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Top 50 finalists picked for Jack Ma Africa business heroes competition

By Edith Mutethya in Nairobi, Kenya | chinadaily.com.cn | Updated: 2020-07-27 19:43

Jack Ma, founder of Alibaba Group. [Photo/Agencies]

The Jack Ma Foundation's Africa Netpreneur Prize Initiative selected its top 50 finalists for the 2020 Africa's Business Heroes Competition from over 22,000 applications across all 54 African countries.

The finalists represent 21 African countries and work in 18 sectors, including agriculture, artificial intelligence, e-commerce, fashion, healthcare, renewable energy and information and communications technology.

The 50 entrepreneurs will continue their journey in the competition for a chance to become one of the 10 entrepreneurs who will compete in the grand final later this year.

The average age of the group is 37, with the youngest candidate aged 22 and the eldest aged 64.

Fifty percent of the candidates are female, a 24 percent increase from the debut competition last year, and 32 percent are French speakers, reflecting this year's competition opening applications in French for the first time.

Before stepping into the second round of selection, which will determine the top 20 finalists, the 50 selected entrepreneurs will be invited to join an exclusive virtual boot camp hosted by the Africa's Business Heroes team on Tuesday.

The boot camp represents a further opportunity for aspiring candidates to access unparalleled knowledge and insights from across the Africa's Business Heroes network.

It also aims to build up finalists' management and leadership capabilities and ultimately increase not only their chance of progressing to the next stages of the competition, but to further develop as entrepreneurs.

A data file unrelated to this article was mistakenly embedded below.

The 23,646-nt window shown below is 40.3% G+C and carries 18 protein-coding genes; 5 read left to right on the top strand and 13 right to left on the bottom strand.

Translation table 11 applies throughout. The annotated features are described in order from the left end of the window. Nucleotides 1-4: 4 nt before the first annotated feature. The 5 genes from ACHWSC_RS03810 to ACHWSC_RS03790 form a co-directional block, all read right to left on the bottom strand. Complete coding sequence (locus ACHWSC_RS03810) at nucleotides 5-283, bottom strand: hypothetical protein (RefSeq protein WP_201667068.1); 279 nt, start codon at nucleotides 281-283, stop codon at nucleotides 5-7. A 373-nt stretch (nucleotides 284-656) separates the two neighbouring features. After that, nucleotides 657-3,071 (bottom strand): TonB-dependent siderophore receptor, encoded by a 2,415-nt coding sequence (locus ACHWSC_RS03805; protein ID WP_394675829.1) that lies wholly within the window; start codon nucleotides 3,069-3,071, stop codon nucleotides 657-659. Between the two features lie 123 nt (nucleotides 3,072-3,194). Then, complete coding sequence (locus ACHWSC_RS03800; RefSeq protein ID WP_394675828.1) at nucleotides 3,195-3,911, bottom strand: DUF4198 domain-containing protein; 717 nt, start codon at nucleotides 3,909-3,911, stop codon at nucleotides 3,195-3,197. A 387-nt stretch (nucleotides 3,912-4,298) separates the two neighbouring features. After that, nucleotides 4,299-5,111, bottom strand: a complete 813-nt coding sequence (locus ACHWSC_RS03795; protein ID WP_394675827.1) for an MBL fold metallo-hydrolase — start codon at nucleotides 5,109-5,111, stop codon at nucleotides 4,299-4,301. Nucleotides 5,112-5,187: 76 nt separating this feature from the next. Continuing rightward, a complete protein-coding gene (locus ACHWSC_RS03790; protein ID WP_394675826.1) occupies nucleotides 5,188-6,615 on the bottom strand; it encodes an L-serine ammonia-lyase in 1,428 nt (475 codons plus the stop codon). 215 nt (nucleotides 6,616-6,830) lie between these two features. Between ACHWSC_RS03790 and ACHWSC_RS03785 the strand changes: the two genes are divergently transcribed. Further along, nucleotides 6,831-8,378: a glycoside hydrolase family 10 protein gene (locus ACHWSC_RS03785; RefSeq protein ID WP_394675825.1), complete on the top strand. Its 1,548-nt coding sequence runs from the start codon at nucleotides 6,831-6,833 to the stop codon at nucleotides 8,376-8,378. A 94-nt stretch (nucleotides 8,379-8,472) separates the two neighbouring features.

Isadora Bryden, the team leader at Agence Française de Développement, said she was thrilled to have served as a judge for the debut competition held last year.

"It's been an honor to help identify business heroes from Africa that are genuinely committed to changing the game in their respective industries," Bryden said.

"In these challenging times, getting to discover how Africa's Business Heroes applicants manage to turn challenges into opportunities, with a real sense of purpose and dedication to improve the conditions of people in their communities, strengthens my belief in the promise of entrepreneurship in Africa," she said.

Firas Ezzeddine, manager of group strategy at Philips, said it's heartwarming to see that so many young entrepreneurs are working passionately to drive high-impact social projects across the African continent.

"The judging process was not an easy task as all participants submitted very high-quality applications with compelling business propositions. As the competition progresses, I look forward to following the finalists' journey and how they will use their talent and skills to generate positive change in their communities and beyond."

The 21 countries where the 50 finalists hail from include Algeria, Benin, Botswana, Cameroon, Côte d'Ivoire, Democratic Republic of the Congo, Egypt, Ethiopia, Ghana, Kenya, Liberia, Morocco, Mozambique, Namibia, Nigeria, Senegal, South Africa, Tanzania, Tunisia, Uganda and Zimbabwe.

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